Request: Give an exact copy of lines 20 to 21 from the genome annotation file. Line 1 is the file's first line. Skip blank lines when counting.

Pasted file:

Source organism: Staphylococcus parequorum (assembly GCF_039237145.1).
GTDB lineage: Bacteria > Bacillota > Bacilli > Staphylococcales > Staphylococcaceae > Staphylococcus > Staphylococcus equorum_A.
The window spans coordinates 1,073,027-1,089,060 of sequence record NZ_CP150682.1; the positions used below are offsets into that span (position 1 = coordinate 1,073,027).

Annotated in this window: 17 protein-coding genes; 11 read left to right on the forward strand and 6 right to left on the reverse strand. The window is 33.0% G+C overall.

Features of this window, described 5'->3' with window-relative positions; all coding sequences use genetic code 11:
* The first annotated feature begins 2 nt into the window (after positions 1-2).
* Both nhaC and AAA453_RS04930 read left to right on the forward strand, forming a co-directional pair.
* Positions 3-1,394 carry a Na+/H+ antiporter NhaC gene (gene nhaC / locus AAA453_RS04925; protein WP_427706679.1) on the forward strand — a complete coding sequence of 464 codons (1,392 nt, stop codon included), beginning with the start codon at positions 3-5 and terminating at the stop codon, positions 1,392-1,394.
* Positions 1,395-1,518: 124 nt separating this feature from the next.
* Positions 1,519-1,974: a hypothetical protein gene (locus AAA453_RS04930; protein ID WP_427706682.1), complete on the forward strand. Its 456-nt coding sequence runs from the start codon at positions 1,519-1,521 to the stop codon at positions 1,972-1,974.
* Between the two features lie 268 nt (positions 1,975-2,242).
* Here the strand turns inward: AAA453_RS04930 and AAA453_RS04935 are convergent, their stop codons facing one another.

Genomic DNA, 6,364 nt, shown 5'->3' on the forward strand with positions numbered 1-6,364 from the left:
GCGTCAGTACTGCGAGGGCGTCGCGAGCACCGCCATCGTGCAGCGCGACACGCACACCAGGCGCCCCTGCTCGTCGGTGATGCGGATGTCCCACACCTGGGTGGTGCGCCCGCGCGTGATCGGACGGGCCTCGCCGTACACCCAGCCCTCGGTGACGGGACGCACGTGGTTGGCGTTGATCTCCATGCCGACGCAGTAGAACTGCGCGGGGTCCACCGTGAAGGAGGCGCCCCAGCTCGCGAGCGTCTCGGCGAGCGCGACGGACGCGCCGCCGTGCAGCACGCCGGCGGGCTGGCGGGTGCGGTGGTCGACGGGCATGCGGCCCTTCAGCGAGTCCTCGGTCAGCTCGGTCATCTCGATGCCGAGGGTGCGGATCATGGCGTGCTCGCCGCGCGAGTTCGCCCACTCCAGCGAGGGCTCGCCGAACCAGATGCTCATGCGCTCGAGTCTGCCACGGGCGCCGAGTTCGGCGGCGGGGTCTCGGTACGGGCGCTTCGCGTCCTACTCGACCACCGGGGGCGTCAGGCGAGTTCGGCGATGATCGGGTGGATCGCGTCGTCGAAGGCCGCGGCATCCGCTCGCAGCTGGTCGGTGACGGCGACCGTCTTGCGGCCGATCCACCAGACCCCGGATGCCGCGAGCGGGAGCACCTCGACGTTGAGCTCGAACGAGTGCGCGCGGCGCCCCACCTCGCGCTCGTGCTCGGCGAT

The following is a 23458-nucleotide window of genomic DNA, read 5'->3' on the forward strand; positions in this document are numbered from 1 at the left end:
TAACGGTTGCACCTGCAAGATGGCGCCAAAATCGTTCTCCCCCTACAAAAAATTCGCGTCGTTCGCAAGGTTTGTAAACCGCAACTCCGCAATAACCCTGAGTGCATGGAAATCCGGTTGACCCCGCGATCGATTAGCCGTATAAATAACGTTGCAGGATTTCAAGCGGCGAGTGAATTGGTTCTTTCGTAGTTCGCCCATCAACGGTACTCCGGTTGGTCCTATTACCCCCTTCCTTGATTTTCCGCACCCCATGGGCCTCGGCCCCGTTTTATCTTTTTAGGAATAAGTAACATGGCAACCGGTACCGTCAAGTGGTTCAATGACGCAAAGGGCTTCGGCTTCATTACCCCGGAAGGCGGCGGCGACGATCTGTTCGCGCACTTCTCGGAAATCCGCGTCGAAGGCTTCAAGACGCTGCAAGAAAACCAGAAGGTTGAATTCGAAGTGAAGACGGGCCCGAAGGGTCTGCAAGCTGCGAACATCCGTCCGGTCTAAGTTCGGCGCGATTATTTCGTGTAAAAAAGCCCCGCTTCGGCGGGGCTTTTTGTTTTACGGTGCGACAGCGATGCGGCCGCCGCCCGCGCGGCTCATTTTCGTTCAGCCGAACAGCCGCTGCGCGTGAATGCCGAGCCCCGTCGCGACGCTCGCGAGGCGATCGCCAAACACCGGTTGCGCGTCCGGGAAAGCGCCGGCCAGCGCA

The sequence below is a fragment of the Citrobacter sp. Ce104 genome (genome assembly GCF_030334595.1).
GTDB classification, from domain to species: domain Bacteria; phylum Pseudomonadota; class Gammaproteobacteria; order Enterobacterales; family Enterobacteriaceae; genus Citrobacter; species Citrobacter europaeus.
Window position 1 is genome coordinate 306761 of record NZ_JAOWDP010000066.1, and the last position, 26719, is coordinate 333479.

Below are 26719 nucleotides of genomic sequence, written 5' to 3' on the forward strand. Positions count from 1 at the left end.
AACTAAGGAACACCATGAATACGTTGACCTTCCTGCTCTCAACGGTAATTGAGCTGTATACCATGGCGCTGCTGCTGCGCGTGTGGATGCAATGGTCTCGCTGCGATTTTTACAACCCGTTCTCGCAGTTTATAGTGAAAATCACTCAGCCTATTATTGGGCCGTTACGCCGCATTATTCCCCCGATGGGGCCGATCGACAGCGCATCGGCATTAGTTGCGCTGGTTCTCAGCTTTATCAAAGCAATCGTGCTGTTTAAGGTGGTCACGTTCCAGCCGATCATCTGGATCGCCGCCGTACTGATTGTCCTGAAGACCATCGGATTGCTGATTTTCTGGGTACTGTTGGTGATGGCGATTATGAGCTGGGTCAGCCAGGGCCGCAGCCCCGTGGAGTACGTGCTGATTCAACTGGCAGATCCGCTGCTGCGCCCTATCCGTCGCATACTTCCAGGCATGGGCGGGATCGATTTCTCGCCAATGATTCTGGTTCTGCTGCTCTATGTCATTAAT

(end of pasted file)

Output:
Below are 26719 nucleotides of genomic sequence, written 5' to 3' on the forward strand. Positions count from 1 at the left end.
AACTAAGGAACACCATGAATACGTTGACCTTCCTGCTCTCAACGGTAATTGAGCTGTATACCATGGCGCTGCTGCTGCGCGTGTGGATGCAATGGTCTCGCTGCGATTTTTACAACCCGTTCTCGCAGTTTATAGTGAAAATCACTCAGCCTATTATTGGGCCGTTACGCCGCATTATTCCCCCGATGGGGCCGATCGACAGCGCATCGGCATTAGTTGCGCTGGTTCTCAGCTTTATCAAAGCAATCGTGCTGTTTAAGGTGGTCACGTTCCAGCCGATCATCTGGATCGCCGCCGTACTGATTGTCCTGAAGACCATCGGATTGCTGATTTTCTGGGTACTGTTGGTGATGGCGATTATGAGCTGGGTCAGCCAGGGCCGCAGCCCCGTGGAGTACGTGCTGATTCAACTGGCAGATCCGCTGCTGCGCCCTATCCGTCGCATACTTCCAGGCATGGGCGGGATCGATTTCTCGCCAATGATTCTGGTTCTGCTGCTCTATGTCATTAAT